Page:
Acoustically-Driven Manipulation of Micro-Particles in Fluid on Piezoelectric Resonant Mass Sensors
DescriptionAdvancements in micro/nano fabrication technology has enabled the realization of precision instruments capable of measuring single-cell biomass. This has be shown to be a powerful tool for a wide range of disciplines. Areas of application and impact have included research into personalized cancer drug treatment and ecological studies of nutrient flow in oceans. However, existing tools to measure the mass of µ-particles and cells in fluids are rather constrained in the re-configurability and difficult to scale with low throughput. More commonly, the performance of resonant devices acting as the mass sensor are rather poor when immersed in a fluid. There is also a lack of dexterity in manipulating samples over the sensor based on existing approaches. There is a need to apply manipulation techniques with a high level of dexterity to mass sensing resonators. The approach should be less costly than existing instruments and require less power density for the technique to be biocompatible.This proposal aims to apply recent advancements in acoustic manipulation techniques to one of our piezoelectric resonators (the BL-mode disk resonator) that leads the existing state-of-art in performance. The proposed approach has several advantages over existing methods:Lower cost and reduced fabrication complexityGreater flexibility for re-configuration by using a two-chip approachIntegration of different fluidic operations on-chip selected by a simple change in the excitation frequencyScalable to implement arrays for high throughputPower densities less than a millionth required of optical tweezersBy leveraging our recent advances on state-of-art AlN-on-Si piezoelectric resonators operating in fluids, we will scale down the device size to realize a resonant mass sensing platform with a resolution of 10fg as part of the 1stresearch objective. This level of resolution is sufficient to measure the effect of a µ-particle on the resonator frequency as it is moved across the device. The 2ndobjective aims to demonstrate movement and trapping of µ-particles over the sensor using acoustic waves with a high level of control in two dimensions. The 3rdobjective pushes the technique further to demonstrate µ-centrifugation by shaping the acoustic waves using phononic lattices integrated with the sensor. The effect of µ-centrifugation may be visualised by a spinning µ-particle in a fluid droplet on the sensor. At the end of this project, we aim to show the capability totranslate, trap, spin and weighµ-particles electrically on-chip. This will be a powerful tool for multiple science and engineering disciplines.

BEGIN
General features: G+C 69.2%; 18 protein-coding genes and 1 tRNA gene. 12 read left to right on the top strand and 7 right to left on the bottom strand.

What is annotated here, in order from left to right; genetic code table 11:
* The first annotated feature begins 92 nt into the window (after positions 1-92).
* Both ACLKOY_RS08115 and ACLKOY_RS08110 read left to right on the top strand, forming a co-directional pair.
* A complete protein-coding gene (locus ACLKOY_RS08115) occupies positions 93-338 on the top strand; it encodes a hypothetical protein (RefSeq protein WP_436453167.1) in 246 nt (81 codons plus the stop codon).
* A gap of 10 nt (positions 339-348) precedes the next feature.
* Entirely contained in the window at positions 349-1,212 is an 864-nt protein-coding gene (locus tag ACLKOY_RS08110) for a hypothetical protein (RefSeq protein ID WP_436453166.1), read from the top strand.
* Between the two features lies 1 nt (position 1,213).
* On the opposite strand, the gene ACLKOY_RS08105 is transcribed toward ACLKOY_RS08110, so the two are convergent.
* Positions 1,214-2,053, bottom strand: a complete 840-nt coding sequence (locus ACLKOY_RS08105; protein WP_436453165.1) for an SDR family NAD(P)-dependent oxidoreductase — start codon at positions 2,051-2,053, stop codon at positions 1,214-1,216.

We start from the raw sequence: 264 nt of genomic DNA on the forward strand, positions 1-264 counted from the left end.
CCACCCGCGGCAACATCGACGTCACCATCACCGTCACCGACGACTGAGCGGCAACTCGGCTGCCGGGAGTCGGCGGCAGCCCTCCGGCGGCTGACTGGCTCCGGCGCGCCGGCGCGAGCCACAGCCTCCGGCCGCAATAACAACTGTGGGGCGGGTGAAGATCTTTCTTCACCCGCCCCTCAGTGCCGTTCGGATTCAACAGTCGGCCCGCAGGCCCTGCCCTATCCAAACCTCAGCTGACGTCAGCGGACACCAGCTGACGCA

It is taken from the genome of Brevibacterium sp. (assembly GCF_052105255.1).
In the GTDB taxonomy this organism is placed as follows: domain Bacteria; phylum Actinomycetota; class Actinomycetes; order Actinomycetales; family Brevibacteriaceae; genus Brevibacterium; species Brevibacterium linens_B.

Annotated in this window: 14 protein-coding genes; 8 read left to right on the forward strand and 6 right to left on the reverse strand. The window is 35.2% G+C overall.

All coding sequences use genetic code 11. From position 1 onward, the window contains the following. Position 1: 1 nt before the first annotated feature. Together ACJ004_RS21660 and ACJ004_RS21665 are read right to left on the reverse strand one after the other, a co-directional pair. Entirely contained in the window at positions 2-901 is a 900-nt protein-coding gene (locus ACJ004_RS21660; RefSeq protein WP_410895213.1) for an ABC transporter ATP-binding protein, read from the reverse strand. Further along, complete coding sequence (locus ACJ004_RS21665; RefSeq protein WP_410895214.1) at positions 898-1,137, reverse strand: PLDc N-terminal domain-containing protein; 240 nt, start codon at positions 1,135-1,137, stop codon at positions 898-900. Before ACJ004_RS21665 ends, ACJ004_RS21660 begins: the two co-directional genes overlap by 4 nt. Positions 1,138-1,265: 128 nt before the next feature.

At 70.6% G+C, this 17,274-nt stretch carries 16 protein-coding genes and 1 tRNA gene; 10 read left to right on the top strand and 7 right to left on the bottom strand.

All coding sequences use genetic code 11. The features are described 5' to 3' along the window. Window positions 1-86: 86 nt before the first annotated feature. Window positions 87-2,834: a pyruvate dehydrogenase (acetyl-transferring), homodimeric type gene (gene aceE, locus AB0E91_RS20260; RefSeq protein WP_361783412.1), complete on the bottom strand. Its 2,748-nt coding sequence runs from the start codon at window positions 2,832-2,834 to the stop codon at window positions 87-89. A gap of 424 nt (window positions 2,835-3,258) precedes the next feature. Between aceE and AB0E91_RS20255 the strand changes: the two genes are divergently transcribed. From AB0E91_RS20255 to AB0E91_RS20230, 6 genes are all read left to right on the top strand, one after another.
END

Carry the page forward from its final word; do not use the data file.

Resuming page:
|Effective start/end date||1/01/19 → …|